So, on the surface, not making road maps available in the rest stops seems like a wise decision. However, I advise you to consider the following benefits of supplying roadmaps at your rest stops.
Kansas is a large state, in the sense that it covers a large quantity of square miles and in no other sense whatsoever. Should a traveller make an unfortunate wrong turn, he or she could get lost and end up miles away from familar roads, and thus be forced to spend unnecessary time in Kansas. Having roadmaps available in rest stop would give such unfortunates a chance to correct their position before any significant psychological damage occurs.
Furthermore, Kansas is one of the Fifty States, and thus the legal equal to every other state (at least on paper). So, unlikely as it might seem to you, there are actually people who want items associated with the state of Kansas (only to complete the collection, of course, and not on account of any merit of Kansas itself).
Finally, it's likely that very few would ever bother to take a roadmap; after all, besides collectors and people prone to getting lost, who would really want one? And while people prone to getting lost are likely to take a map, they're almost certain to return it at the final rest stop, unopened and in mint condition (since there is no reason to actually look at the map unless unfortunate wrong turn occurred). Other than that, you can rest assured no one would take any maps of Kansas. Even thieves wouldn't take them, since thieves prefer to take things that have some value. Therefore, supplying maps to rest stops is pretty much just a one time cost, with a tiny upkeep.
In light of these considerations, I would suggest that there is, in fact, some slight demand for Kansas roadmaps, but not enough to bankrupt the state (which is admittedly a rather small number of maps). Therefore, it should be no problem to provide this common service to the people who would use it.
Why Software Engineering is not Engineering in the classical sense
I recently had some odd experiences with some software engineering firms that made me realize, poignantly, how different software engineering is from engineering in the classical sense (that is, mechanical, civil, elecrtrical, etc.).
(I'm not going to play word politics here and say that software engineers are not engineers . Software engineers can call themselves whatever they want, as far as I'm concerned. But regardless of what you call it, software engineering is not in the same job as mechanical, civil, electrical, etc., engineering.)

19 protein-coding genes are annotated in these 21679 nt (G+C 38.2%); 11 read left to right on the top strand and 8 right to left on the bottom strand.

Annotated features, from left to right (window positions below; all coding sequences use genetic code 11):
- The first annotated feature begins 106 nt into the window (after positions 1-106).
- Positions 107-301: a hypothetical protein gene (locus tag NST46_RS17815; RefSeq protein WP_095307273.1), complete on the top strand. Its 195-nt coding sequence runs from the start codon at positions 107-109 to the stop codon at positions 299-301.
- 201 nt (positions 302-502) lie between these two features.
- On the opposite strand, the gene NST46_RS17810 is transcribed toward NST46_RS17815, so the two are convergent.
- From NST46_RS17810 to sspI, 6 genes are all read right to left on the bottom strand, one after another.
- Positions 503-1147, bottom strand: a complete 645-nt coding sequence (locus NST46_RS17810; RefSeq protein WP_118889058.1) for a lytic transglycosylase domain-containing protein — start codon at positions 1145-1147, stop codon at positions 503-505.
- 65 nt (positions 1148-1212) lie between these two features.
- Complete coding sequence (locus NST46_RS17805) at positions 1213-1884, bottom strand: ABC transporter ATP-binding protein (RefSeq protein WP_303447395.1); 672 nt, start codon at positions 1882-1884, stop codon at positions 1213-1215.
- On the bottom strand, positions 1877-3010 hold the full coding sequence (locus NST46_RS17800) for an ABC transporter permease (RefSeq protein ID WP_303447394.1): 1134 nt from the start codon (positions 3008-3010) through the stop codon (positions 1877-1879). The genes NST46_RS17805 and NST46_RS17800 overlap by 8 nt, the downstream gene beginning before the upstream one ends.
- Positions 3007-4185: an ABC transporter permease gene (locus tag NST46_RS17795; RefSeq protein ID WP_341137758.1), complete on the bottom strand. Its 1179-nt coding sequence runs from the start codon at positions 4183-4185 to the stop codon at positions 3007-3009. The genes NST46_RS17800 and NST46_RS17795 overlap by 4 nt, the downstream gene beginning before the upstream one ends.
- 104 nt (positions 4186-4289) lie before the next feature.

Anyways, I recently interviewed for two software positions, one of which I was extremely qualified for technically, the other borderline qualified . I was quite surprised to be rejected for both positions, not because of any lack of technical merit, but apparently because I didn't seem excited enough about the job. Even for the job I was only borderline qualified for, my interviewer's main objection was that he couldn't see any "passion". Coming from a background in engineering in the classical sense, it was inconceivable to me that it would even be a factor.
Now, I know for a fact that, at least in aerospace, many engineers walk around all day with about as much passion as a block of wood, and yet do their jobs just fine. I was one of them myself. But, apparently, software engineering is different. "Passion" or "excitement" is a common requirement for software engineering jobs (that is, unless you work for Microsoft, which is well known to be one of the most emotionless companies there is).
But is outward passion really necessary to do the job? At first glance, it seems that if aerospace engineers can do their job without passion, software engineers should be able to, too.
But first glances can be deceiving.
Compare the subject matter of the two fields. Computer programming has a subtle human warmth to it that classical engineering tasks (say, control theory or truss analysis) lack. There's a level of expressiveness in writing software that is utterly absent in truss analysis, and I believe that this expressiveness attracts passion. In other words, software engineering is inherently passionate. In this respect, it is a lot closer to architecture than engineering.
Whether passion is actually necessary or even helpful for software engineering is not so certain. Personally, I doubt it. Regardless, the fact that software engineering can even generate passion demonstrates what aa different beast it is. Though classical engineering and software engineering are both technical fields, the expressiveness of software leads to crucial differences between the two.
Bottom line is: Engineers in the classical sense don't get excited. Software engineers do. Therefore, software engineers aren't engineers in the classical sense.